There are many beautiful countries I have visited and there are many countries that I would like to see but no place in the world can ever win the same meaning that Sweden has for me. I have experienced the most wonderful moments of my childhood in Sweden: At dawn I caught crabs on the lake (Well, I was sitting in a rowboat, while an adult pulled in the crab baskets), I went canoeing, camped in the forest, bathed in lakes, I have seen moose in the twilight and learned to ski. As a teenager I got drunk the first time at the campfire and at night I secretly smoked behind the hay shed.
All those moments I would not have experienced without the books of Astrid Lindgren, who enchanted whole nations at a time, when the world consisted only of rubble, ruins and pain, shortly after the war. Like so many other Germans my parents fell in love with the beauty and the peaceful tranquility of Sweden and I grew up with a second home.
Even today, Astrid Lindgren is one of the most read children’s book authors in the world and Pippi Longstocking is still Germany’s most popular redhead. For the daughter of a friend I have therefore sewed Pippi’s apron dress from the movies and for those of you who also know a little Pippi-admirer, I have put together a sewing tutorial.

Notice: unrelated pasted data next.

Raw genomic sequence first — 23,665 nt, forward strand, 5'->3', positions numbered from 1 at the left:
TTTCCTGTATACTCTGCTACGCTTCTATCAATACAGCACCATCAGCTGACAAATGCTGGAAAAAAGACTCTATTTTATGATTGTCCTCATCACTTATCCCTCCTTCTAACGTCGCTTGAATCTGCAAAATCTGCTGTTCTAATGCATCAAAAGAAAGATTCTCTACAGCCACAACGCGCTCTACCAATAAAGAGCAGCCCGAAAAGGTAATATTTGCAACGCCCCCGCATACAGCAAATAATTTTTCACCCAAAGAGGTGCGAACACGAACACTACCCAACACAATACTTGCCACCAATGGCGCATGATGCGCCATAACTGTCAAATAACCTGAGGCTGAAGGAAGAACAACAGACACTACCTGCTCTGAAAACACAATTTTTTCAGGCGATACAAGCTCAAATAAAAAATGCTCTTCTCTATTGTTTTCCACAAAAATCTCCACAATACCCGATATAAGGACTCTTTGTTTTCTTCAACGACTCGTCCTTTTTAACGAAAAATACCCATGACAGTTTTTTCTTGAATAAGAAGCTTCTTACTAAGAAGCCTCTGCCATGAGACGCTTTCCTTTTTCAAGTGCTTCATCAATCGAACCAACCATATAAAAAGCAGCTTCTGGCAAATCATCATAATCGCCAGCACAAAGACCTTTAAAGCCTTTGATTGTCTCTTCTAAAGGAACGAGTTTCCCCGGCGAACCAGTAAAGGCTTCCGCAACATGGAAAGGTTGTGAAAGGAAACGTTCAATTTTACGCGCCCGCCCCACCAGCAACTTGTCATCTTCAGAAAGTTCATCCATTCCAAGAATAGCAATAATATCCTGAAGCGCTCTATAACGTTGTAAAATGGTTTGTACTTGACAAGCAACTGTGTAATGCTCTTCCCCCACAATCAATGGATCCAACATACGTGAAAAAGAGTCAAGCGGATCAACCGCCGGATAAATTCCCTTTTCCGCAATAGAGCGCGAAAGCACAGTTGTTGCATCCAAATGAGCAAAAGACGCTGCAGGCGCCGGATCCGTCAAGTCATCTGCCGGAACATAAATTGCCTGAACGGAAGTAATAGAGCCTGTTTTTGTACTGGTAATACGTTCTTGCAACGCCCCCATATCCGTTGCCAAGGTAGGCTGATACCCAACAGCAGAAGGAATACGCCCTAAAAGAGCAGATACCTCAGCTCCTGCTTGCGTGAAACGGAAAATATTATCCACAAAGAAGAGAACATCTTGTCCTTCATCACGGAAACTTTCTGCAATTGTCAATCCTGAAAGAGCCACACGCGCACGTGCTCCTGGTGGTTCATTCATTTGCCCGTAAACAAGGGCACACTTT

I found the pattern for Pippi’s dress HERE. The measurements are in Cm but you can use THIS inch-converter if you like and just copy the general shape. The striped fabric has not really the right colors but I just hope that the recipient does not turn out to be overly critical. The size of the dress is one size. It fits children like a dress and adults like a T-shirt.
First, I have folded my striped fabric and then laid the pattern on the folded line. I traced the outline of the dress with chalk and cut the fabric.
This now needs to be repeated a second time for the inside of the dress.
I cut two pockets out of the plaid fabric and next sewn these in a slightly unorthodox way on the front of the dress.
Here, I first folded the top of the pockets and sewed them and then I also folded the bottom of the pockets and sewed them to the dress.
Since Pippi is wearing patched clothes, I have now folded in the sides of the pockets and stitched them with a zig-zag stitch on the dress, so the whole dress looks a bit more homemade.
The dress itself is sewn quickly. The two sides of the dress are sewn together right on right, but you should not forget an opening for turning the dress.
After the dress has been turned, the last opening can now be closed.
Instead of the normal buttons I used snaps for the dress, because they are simply more practical for children and last longer.
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